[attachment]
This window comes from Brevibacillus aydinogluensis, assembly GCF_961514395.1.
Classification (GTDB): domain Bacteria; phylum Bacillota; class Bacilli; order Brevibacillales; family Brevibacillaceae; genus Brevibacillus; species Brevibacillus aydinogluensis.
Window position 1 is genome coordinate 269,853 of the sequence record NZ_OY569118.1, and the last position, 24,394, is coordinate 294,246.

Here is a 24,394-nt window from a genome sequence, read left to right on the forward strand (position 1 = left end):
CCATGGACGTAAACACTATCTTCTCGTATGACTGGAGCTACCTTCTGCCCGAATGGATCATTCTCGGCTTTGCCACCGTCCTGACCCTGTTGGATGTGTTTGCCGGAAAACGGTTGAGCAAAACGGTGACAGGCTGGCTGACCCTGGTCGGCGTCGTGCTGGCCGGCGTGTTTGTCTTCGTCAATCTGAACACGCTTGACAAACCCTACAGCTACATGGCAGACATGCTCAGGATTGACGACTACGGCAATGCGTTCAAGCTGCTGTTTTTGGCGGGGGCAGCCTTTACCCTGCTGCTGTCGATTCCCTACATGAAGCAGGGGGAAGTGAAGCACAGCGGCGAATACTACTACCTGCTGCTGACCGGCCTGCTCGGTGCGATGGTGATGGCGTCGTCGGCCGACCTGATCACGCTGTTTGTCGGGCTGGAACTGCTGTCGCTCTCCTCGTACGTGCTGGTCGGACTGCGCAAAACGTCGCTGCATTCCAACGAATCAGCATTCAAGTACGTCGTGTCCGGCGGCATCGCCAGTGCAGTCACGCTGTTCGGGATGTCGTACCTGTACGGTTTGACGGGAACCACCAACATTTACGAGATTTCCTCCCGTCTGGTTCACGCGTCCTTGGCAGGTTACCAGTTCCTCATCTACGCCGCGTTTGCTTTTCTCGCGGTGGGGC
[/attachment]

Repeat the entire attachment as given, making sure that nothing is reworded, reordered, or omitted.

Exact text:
This window comes from Brevibacillus aydinogluensis, assembly GCF_961514395.1.
Classification (GTDB): domain Bacteria; phylum Bacillota; class Bacilli; order Brevibacillales; family Brevibacillaceae; genus Brevibacillus; species Brevibacillus aydinogluensis.
Window position 1 is genome coordinate 269,853 of the sequence record NZ_OY569118.1, and the last position, 24,394, is coordinate 294,246.

Here is a 24,394-nt window from a genome sequence, read left to right on the forward strand (position 1 = left end):
CCATGGACGTAAACACTATCTTCTCGTATGACTGGAGCTACCTTCTGCCCGAATGGATCATTCTCGGCTTTGCCACCGTCCTGACCCTGTTGGATGTGTTTGCCGGAAAACGGTTGAGCAAAACGGTGACAGGCTGGCTGACCCTGGTCGGCGTCGTGCTGGCCGGCGTGTTTGTCTTCGTCAATCTGAACACGCTTGACAAACCCTACAGCTACATGGCAGACATGCTCAGGATTGACGACTACGGCAATGCGTTCAAGCTGCTGTTTTTGGCGGGGGCAGCCTTTACCCTGCTGCTGTCGATTCCCTACATGAAGCAGGGGGAAGTGAAGCACAGCGGCGAATACTACTACCTGCTGCTGACCGGCCTGCTCGGTGCGATGGTGATGGCGTCGTCGGCCGACCTGATCACGCTGTTTGTCGGGCTGGAACTGCTGTCGCTCTCCTCGTACGTGCTGGTCGGACTGCGCAAAACGTCGCTGCATTCCAACGAATCAGCATTCAAGTACGTCGTGTCCGGCGGCATCGCCAGTGCAGTCACGCTGTTCGGGATGTCGTACCTGTACGGTTTGACGGGAACCACCAACATTTACGAGATTTCCTCCCGTCTGGTTCACGCGTCCTTGGCAGGTTACCAGTTCCTCATCTACGCCGCGTTTGCTTTTCTCGCGGTGGGGC